Chih-Yi Wang, an immigrant who founded a leading community group to promote Chinese culture in the Sacramento region, died Saturday of kidney failure, his family said. He was 90.
Mr. Wang settled in the the United States in 1966 to study accounting after a military career in Taiwan. He moved to Sacramento in 1970, spent 14 years as an accountant for the city of Roseville and invested in property deals.
In 1986, he put up $10,000 in seed money to establish the Sacramento Chinese Culture Foundation, one of the first nonprofit groups in the region to promote Chinese culture, history and language. He chose charter board members and led efforts to include Chinese in language classes in San Juan and Sacramento City schools.
Private and unassuming, he turned over the operation to the board after serving as the first president.
With support from corporate donors, the foundation has grown to support educational programs, scholarship funds and cultural exchange programs with premier Chinese arts groups. In 2001, the group published "150 Years of Chinese Presence in California."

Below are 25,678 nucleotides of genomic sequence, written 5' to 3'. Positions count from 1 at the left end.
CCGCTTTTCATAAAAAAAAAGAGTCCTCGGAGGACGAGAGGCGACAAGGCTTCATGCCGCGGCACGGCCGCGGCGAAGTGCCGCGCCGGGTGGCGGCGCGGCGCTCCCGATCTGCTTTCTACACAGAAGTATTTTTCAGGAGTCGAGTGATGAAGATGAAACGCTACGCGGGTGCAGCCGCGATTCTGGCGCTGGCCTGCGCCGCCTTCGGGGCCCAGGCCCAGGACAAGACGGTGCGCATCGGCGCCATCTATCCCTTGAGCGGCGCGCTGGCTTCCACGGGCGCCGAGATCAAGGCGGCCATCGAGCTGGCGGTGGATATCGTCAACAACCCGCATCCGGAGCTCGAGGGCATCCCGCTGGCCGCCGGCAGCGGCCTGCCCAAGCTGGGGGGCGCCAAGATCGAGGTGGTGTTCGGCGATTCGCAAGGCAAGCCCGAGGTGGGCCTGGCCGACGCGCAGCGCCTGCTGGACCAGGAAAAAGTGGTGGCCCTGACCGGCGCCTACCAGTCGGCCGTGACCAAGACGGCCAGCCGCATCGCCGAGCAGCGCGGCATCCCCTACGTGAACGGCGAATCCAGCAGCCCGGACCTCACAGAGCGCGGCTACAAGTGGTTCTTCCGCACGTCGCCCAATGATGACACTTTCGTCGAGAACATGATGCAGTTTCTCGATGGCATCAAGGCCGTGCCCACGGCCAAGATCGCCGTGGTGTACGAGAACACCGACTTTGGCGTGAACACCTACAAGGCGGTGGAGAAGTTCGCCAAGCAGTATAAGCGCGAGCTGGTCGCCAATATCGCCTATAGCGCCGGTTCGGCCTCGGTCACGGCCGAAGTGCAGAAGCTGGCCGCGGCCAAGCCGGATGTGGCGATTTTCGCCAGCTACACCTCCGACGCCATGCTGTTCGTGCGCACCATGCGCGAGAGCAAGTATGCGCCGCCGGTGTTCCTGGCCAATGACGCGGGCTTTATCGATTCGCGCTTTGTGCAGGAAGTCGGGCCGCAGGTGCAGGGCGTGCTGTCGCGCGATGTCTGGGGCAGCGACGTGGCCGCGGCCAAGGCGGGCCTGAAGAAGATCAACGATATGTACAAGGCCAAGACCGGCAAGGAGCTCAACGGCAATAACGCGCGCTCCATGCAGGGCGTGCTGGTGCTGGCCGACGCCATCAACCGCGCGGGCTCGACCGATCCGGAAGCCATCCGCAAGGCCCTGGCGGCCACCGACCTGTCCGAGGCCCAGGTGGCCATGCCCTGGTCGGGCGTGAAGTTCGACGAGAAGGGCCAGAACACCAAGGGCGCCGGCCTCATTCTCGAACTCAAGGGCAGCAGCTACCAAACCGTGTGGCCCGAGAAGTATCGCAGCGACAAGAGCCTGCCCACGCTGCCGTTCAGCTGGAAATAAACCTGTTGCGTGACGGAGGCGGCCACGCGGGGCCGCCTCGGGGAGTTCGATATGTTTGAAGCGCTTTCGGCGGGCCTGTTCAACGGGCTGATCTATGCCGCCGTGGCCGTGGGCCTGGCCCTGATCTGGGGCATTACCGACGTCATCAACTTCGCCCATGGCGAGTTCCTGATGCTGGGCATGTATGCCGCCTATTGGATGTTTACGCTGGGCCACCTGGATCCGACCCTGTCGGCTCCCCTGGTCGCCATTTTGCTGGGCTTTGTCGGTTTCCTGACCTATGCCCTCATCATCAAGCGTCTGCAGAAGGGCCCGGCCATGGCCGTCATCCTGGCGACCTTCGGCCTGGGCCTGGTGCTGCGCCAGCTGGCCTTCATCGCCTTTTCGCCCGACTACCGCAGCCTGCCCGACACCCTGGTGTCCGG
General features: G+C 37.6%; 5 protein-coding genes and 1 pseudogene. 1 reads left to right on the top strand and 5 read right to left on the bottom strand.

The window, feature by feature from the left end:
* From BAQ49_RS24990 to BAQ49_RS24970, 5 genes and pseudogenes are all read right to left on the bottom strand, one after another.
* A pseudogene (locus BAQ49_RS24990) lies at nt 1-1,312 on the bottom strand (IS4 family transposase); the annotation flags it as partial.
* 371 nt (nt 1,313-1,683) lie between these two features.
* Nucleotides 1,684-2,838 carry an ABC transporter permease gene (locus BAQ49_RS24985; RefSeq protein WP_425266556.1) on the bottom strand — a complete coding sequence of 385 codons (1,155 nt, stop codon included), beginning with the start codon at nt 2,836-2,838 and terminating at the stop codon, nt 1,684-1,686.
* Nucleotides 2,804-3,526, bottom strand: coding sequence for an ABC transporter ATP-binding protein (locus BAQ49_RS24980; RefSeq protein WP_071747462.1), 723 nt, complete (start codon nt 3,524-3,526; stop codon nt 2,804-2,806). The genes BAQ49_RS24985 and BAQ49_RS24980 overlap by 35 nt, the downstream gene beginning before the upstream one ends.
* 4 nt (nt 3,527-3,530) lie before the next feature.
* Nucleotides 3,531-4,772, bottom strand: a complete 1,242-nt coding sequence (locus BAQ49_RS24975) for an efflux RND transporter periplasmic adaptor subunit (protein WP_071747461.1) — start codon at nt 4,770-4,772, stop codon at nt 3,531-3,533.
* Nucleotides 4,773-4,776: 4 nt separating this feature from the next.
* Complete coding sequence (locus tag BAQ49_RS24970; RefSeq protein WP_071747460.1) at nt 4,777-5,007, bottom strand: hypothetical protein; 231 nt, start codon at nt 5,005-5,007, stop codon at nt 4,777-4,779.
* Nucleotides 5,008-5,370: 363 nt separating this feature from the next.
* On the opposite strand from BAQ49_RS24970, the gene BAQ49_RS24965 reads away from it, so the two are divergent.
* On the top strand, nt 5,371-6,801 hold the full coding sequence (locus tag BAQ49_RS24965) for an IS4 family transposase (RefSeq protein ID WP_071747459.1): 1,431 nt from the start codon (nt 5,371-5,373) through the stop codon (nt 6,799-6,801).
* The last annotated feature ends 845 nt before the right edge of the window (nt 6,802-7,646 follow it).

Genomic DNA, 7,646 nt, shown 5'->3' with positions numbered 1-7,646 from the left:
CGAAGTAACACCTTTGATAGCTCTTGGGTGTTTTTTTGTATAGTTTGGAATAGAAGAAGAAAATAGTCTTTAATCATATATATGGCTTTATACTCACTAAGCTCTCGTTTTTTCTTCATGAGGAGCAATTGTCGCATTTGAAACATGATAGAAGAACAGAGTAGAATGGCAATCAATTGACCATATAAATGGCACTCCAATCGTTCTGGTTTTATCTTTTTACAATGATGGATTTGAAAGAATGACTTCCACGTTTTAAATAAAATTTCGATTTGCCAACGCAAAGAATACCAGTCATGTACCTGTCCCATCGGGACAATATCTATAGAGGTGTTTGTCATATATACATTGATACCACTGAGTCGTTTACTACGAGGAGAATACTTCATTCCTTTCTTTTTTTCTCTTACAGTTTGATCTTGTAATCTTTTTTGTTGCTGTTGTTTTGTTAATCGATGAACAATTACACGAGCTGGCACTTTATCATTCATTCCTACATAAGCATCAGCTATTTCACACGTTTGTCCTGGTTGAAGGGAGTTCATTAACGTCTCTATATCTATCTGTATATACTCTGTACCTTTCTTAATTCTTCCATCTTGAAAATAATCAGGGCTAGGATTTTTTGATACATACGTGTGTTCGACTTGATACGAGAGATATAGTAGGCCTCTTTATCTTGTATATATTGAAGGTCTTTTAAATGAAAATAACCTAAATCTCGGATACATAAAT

"Mr. Wang was one of the few individuals who really cared enough back then to keep Chinese culture and history going overseas especially with the big number of Chinese immigrants who moved to California," former foundation board member Vicki Beaton said.
Born June 11, 1922, in Hunan province in China, Mr. Wang studied accounting and took a position with Overseas Chinese Bank Corp. He joined the army and rose from platoon leader to armored division battalion commander and served as a high-level liaison officer in the Taiwan Defense Ministry.
After retiring from the military, he immigrated to the United States and eventually became a naturalized citizen. He earned a master's degree in accounting from State University of New York at Binghamton and worked at a state prison in Lake Butler, Fla., before moving to California.
Mr. Wang was predeceased by his son Ken Wang. Survivors include his wife, Pi-Chun Wang of Sacramento; son, James Wang of Minneapolis; stepdaughters, Julia Gattoni of Northville, Mich., and Dori Liang of Alameda; and 11 grandchildren.
Visitation is at noon today, followed by a service at 2 p.m. today, at East Lawn Mortuary, 5757 Greenback Lane, Sacramento. Memorial donations may be made to the Sacramento Chinese Culture Foundation, P.O. Box 160841, Sacramento, CA 95816.